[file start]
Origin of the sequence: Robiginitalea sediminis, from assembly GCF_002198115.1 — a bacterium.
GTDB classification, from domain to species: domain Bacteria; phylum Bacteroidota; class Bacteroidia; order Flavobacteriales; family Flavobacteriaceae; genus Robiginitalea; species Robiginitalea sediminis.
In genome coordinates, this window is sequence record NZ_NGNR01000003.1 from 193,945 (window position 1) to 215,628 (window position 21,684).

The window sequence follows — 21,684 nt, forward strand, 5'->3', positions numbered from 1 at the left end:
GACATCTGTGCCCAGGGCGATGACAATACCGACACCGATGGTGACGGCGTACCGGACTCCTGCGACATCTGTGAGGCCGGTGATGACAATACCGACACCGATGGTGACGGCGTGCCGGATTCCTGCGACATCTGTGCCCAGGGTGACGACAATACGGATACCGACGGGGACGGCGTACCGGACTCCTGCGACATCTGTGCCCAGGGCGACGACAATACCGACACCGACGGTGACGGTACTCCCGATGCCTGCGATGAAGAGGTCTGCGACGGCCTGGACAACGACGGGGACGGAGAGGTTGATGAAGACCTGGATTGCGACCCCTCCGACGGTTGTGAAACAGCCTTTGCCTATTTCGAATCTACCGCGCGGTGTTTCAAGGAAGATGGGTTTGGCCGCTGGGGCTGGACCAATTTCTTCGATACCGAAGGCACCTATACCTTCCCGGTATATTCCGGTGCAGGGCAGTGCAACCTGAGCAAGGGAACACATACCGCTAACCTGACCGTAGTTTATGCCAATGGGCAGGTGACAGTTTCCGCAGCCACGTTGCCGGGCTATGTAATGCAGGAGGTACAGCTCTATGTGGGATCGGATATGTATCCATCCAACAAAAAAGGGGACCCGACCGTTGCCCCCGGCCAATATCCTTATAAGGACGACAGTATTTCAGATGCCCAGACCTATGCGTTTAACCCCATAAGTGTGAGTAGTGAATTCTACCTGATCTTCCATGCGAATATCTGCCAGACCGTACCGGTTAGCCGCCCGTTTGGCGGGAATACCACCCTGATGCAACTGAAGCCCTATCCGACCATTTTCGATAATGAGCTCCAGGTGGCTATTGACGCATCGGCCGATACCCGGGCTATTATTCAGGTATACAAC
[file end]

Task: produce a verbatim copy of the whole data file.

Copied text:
Origin of the sequence: Robiginitalea sediminis, from assembly GCF_002198115.1 — a bacterium.
GTDB classification, from domain to species: domain Bacteria; phylum Bacteroidota; class Bacteroidia; order Flavobacteriales; family Flavobacteriaceae; genus Robiginitalea; species Robiginitalea sediminis.
In genome coordinates, this window is sequence record NZ_NGNR01000003.1 from 193,945 (window position 1) to 215,628 (window position 21,684).

The window sequence follows — 21,684 nt, forward strand, 5'->3', positions numbered from 1 at the left end:
GACATCTGTGCCCAGGGCGATGACAATACCGACACCGATGGTGACGGCGTACCGGACTCCTGCGACATCTGTGAGGCCGGTGATGACAATACCGACACCGATGGTGACGGCGTGCCGGATTCCTGCGACATCTGTGCCCAGGGTGACGACAATACGGATACCGACGGGGACGGCGTACCGGACTCCTGCGACATCTGTGCCCAGGGCGACGACAATACCGACACCGACGGTGACGGTACTCCCGATGCCTGCGATGAAGAGGTCTGCGACGGCCTGGACAACGACGGGGACGGAGAGGTTGATGAAGACCTGGATTGCGACCCCTCCGACGGTTGTGAAACAGCCTTTGCCTATTTCGAATCTACCGCGCGGTGTTTCAAGGAAGATGGGTTTGGCCGCTGGGGCTGGACCAATTTCTTCGATACCGAAGGCACCTATACCTTCCCGGTATATTCCGGTGCAGGGCAGTGCAACCTGAGCAAGGGAACACATACCGCTAACCTGACCGTAGTTTATGCCAATGGGCAGGTGACAGTTTCCGCAGCCACGTTGCCGGGCTATGTAATGCAGGAGGTACAGCTCTATGTGGGATCGGATATGTATCCATCCAACAAAAAAGGGGACCCGACCGTTGCCCCCGGCCAATATCCTTATAAGGACGACAGTATTTCAGATGCCCAGACCTATGCGTTTAACCCCATAAGTGTGAGTAGTGAATTCTACCTGATCTTCCATGCGAATATCTGCCAGACCGTACCGGTTAGCCGCCCGTTTGGCGGGAATACCACCCTGATGCAACTGAAGCCCTATCCGACCATTTTCGATAATGAGCTCCAGGTGGCTATTGACGCATCGGCCGATACCCGGGCTATTATTCAGGTATACAAC